Will /noun/. A will is a legal document that determines what happens to a person’s property after they die. For a will to be valid in New York, it has to be signed by the person whose will it is and witnessed and signed by two witnesses. The witnesses need to see the person signing the will and need to hear the person say that it’s his or her will.
The person whose will it is is called a testator. The testator must be of legal age, must be of sound mind at the time the will is executed and must have the capacity to understand what his or her assets are and who his or her relatives and friends are.
The will, in order to be valid, has to be executed in accordance with the formalities required by state law. In New York, under Estates, Powers & Trusts Law (EPTL) § 3-2.1, the will must be signed at the end of by the testator (or another person in his presence and direction) and attested by two witnesses who shall acknowledge that the testator signed the will in their presence or acknowledged that the signature in the will is the testator’s with the declaration of the testator that the document he is signing is his will. When the will is executed under the supervision of an attorney, there is a presumption that the will was validly executed.
What happens if I don’t have a will
Many people wanting to know what is a will also ask whether they need a will. If you don’t mind leaving your property the way state law distributes your property if you died without a will, then you don’t need a will. In New York, under EPTL § 4-1.1, if a person dies (the “decedent”) without a will, it goes to the following relatives, depending on who survives the decedent:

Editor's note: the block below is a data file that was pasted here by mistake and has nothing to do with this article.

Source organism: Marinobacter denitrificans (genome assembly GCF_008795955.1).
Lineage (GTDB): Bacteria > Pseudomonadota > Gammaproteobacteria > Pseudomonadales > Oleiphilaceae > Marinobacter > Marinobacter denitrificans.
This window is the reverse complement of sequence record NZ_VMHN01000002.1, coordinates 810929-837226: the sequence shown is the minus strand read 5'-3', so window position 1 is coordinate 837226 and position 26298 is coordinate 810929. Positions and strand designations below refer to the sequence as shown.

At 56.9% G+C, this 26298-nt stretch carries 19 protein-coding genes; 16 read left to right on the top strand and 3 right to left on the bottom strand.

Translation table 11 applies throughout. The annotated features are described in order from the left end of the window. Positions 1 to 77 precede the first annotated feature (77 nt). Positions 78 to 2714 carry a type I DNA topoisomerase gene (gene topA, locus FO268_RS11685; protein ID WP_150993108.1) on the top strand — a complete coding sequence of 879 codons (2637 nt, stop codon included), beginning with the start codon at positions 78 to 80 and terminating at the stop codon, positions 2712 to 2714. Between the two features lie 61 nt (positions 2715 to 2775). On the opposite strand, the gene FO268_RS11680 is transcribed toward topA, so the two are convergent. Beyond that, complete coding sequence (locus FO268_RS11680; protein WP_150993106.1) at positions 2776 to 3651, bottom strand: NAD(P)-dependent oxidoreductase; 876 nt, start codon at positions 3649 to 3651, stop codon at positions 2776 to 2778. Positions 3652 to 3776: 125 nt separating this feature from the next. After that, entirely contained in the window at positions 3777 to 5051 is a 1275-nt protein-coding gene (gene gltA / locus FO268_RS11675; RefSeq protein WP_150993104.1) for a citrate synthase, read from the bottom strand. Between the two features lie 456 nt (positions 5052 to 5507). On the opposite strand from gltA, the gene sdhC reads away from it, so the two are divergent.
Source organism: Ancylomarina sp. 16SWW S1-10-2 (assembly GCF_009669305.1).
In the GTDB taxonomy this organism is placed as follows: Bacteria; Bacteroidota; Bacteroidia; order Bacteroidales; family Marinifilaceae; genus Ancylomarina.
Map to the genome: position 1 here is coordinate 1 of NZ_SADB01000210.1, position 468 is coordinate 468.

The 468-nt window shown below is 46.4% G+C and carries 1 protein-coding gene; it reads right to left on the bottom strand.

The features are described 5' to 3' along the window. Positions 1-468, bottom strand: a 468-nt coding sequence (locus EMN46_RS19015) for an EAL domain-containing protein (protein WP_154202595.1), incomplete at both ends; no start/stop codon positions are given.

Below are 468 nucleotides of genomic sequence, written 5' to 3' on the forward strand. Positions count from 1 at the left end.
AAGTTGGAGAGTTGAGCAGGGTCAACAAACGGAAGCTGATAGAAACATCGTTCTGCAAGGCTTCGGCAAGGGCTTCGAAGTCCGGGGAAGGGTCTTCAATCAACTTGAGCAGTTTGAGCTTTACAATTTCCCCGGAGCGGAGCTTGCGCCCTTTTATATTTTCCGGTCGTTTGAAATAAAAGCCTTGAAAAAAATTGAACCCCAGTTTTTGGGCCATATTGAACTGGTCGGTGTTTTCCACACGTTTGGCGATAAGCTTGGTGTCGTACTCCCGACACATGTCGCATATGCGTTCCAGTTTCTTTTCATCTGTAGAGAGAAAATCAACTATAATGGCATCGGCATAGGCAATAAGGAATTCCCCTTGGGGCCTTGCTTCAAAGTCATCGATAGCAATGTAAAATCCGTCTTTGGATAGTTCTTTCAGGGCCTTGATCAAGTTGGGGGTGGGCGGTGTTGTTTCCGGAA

- If the decedent is survived by a spouse and issue (children or descendants of children), $50,000 plus ½ of the estate goes to the spouse, and the balance goes to the issue by representation.
- If the decedent is survived by the spouse with no issue, everything goes to the spouse.
- If the decedent is survived by issue but no spouse, everything goes to the issue by representation.
- If there is no spouse or issue but one or both parents are alive, the whole goes to the surviving parent or parents.
- If there is no spouse or issue or parents, the whole goes to the issue of the parents by representation.
- If there is no spouse or issue or parents or parents’ issue, but the decedent is survived by one or more grandparents or issue of grandparents, then ½ to the maternal surviving grandparents and their issue and ½ to the paternal surviving grandparents and their issue, but in this case, their issue should not be farther than the grandchildren of such grandparents.
- If there is no spouse or issue or parents or parents’ issue or grandparents and their issue, the estate goes to the great grandchildren of the grandparents, ½ each to the maternal and the paternal side, per capita.